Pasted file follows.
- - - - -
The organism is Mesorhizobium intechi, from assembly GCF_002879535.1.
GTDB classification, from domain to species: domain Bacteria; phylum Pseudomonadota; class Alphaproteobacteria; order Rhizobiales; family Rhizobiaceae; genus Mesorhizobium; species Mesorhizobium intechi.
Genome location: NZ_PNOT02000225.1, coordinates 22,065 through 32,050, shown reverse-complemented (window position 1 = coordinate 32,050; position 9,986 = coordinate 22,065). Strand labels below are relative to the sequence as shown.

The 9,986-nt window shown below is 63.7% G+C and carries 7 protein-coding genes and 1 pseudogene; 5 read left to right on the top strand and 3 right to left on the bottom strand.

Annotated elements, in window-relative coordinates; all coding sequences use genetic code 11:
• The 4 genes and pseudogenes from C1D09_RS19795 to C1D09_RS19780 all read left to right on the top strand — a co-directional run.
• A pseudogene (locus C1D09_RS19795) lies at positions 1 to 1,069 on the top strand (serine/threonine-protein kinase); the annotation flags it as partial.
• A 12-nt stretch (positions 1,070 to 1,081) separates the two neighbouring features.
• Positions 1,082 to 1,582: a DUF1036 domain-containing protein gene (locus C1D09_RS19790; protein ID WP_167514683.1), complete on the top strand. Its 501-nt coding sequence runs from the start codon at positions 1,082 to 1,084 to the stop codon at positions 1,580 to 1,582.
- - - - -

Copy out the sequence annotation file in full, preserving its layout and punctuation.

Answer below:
The organism is Mesorhizobium intechi, from assembly GCF_002879535.1.
GTDB classification, from domain to species: domain Bacteria; phylum Pseudomonadota; class Alphaproteobacteria; order Rhizobiales; family Rhizobiaceae; genus Mesorhizobium; species Mesorhizobium intechi.
Genome location: NZ_PNOT02000225.1, coordinates 22,065 through 32,050, shown reverse-complemented (window position 1 = coordinate 32,050; position 9,986 = coordinate 22,065). Strand labels below are relative to the sequence as shown.

The 9,986-nt window shown below is 63.7% G+C and carries 7 protein-coding genes and 1 pseudogene; 5 read left to right on the top strand and 3 right to left on the bottom strand.

Annotated elements, in window-relative coordinates; all coding sequences use genetic code 11:
• The 4 genes and pseudogenes from C1D09_RS19795 to C1D09_RS19780 all read left to right on the top strand — a co-directional run.
• A pseudogene (locus C1D09_RS19795) lies at positions 1 to 1,069 on the top strand (serine/threonine-protein kinase); the annotation flags it as partial.
• A 12-nt stretch (positions 1,070 to 1,081) separates the two neighbouring features.
• Positions 1,082 to 1,582: a DUF1036 domain-containing protein gene (locus C1D09_RS19790; protein ID WP_167514683.1), complete on the top strand. Its 501-nt coding sequence runs from the start codon at positions 1,082 to 1,084 to the stop codon at positions 1,580 to 1,582.